Hal Quinn, Freelance Writer, Vancouver: Hated it from Day One — still laugh thinking of The Golf Channel’s Steve Sands (back when Golf Channel could afford the proper and necessary preposition) at his white board furiously trying to explain the standings and points if no one made a birdie or bogey over the coming few weekends. The fact that it is simply an obscene money grab disguised as a pale imitation of other sports hasn’t been lost on any golf fans. No one cares who gets the cash as long as the play is fairly entertaining while we wait for the start of the NFL season.
Peter Mumford, Fairways Magazine (@FairwaysMag): Not really. The whole debacle is shameless pandering to a sponsor. The players get richer and golf fans are subjected to a poorly contrived competition that is derided by the media and misunderstood by just about everybody. It’s not a major and never will be. By giving strokes to the leaders in the final, it plays more like a C Flight club championship. It could be so much better but nobody in Ponte Vedra cares to listen.
A number of perennially top ranked players are packing their bags and heading home this week after finishing outside the Top 125 and missing the playoffs, including Justin Rose, Rickie Fowler, Tommy Fleetwood, Francesco Molinari and Henrik Stenson. All of them will have a place to play next season based on previous exemptions but which one is the biggest surprise to you?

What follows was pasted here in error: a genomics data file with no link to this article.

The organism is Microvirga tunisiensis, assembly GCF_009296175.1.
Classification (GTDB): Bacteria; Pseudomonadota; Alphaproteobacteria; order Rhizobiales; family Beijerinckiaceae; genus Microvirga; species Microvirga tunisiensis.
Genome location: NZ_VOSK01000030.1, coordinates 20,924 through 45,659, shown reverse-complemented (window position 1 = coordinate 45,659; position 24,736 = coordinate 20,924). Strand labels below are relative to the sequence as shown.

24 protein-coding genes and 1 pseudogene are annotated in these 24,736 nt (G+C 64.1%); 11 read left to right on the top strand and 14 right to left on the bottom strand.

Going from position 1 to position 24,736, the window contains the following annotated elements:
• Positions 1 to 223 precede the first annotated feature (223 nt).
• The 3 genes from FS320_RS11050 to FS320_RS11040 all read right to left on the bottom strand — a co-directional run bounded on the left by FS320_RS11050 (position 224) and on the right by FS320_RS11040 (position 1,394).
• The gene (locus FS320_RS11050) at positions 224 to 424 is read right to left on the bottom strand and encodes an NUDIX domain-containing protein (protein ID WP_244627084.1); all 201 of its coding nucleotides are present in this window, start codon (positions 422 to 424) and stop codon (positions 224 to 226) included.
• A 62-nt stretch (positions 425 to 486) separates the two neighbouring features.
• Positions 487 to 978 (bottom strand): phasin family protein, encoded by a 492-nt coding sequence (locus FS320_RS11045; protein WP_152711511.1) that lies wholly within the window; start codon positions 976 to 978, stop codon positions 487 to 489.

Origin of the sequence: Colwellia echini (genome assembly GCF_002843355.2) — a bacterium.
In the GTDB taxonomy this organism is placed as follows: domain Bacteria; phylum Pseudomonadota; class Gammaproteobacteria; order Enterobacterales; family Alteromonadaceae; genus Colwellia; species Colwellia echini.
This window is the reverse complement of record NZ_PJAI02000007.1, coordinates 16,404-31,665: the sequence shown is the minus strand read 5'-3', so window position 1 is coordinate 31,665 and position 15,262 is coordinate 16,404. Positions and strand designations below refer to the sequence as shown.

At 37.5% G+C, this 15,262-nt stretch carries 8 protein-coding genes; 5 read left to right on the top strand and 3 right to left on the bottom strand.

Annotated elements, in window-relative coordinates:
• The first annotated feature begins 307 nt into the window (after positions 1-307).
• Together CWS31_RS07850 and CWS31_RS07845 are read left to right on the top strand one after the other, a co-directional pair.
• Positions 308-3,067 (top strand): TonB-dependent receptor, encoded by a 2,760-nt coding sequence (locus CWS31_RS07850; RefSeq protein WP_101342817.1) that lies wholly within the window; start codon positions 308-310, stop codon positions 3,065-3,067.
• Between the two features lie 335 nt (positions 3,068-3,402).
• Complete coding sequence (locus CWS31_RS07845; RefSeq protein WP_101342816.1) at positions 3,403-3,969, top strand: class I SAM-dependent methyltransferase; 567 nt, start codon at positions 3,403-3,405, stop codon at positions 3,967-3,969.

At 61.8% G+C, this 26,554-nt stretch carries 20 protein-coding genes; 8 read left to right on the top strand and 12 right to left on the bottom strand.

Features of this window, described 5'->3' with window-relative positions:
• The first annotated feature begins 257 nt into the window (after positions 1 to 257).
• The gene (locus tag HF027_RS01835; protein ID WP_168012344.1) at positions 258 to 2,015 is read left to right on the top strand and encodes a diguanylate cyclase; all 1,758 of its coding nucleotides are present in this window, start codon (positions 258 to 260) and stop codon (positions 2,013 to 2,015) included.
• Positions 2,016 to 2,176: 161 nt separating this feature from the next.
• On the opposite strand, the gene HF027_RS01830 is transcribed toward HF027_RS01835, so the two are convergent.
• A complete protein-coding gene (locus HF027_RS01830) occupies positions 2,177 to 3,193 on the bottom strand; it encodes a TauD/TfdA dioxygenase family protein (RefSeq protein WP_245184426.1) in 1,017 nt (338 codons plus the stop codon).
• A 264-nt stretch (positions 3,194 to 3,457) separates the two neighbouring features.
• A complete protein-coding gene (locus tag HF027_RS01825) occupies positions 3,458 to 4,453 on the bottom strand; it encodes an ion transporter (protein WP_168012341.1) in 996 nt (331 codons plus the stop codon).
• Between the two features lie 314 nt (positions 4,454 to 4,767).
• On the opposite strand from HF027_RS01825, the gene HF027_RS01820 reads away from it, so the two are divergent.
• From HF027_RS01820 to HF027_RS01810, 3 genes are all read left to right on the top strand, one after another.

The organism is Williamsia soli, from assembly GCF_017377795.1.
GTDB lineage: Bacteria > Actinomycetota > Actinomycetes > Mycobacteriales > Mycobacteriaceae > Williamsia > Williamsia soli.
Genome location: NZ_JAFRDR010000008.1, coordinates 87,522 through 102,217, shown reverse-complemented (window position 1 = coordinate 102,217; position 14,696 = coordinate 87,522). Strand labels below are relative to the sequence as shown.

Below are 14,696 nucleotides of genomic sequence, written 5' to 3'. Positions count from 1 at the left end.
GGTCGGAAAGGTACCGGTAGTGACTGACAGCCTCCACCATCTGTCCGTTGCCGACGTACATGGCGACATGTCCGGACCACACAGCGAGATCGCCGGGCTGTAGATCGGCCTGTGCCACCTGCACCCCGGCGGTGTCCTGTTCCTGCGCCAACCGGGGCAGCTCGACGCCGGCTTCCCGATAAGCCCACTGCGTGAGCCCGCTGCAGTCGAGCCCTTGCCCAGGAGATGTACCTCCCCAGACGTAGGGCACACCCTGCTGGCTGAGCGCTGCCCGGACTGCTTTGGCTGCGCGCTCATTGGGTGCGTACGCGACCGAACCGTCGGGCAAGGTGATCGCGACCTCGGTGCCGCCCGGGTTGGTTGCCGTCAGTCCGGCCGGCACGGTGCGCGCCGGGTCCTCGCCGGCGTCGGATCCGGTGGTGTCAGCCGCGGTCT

Deeks: Of the group you named, I find Justin Rose the most surprising. I know he hasn’t been near the top of many leaderboards this year, but not making the top 125 is mind-boggling. And disappointing for me… I like Justin and I hope he can find his form again next year, and even one or two more majors ahead to cement his name as one of the great players of his generation.
Loughry: For me, the most surprising and disappointing is Rickie (close second is Rose, but he didn’t play much this year, and when he did not too well). Rickie has or maybe had all the tools, but maybe he’s just not interested in golf as much as he once was. That’s OK too, generally speaking you get what you put into the game.
Schurman: None of them are a surprise. All of them have succumbed to one of two thresholds: either mega-money or the end of a lengthy career. The human body cannot continue at the hectic pace these guys live. They play varying conditions, eat inconsistent food, travel in personal jets over multiple time zones and live a life of pampered treatment all because they have a unique skill. Each has done it for a long time. The ‘well’ is only so deep. My advice is to identify the best and youngest players. Enjoy them for the next five years because the money and the speed of their lifestyle will burn most of them out far quicker than the last generation.
Rule: All of them surprise me to be honest, but I really thought that Justin Rose was going to have a bounce back year. So, the fact that he finished outside of the top 125 shocks me. It’ll be interesting to see if any of these guys rebound next year. Fowler showed signs late this year that his swing changes are coming along so maybe he’ll have a better 2022.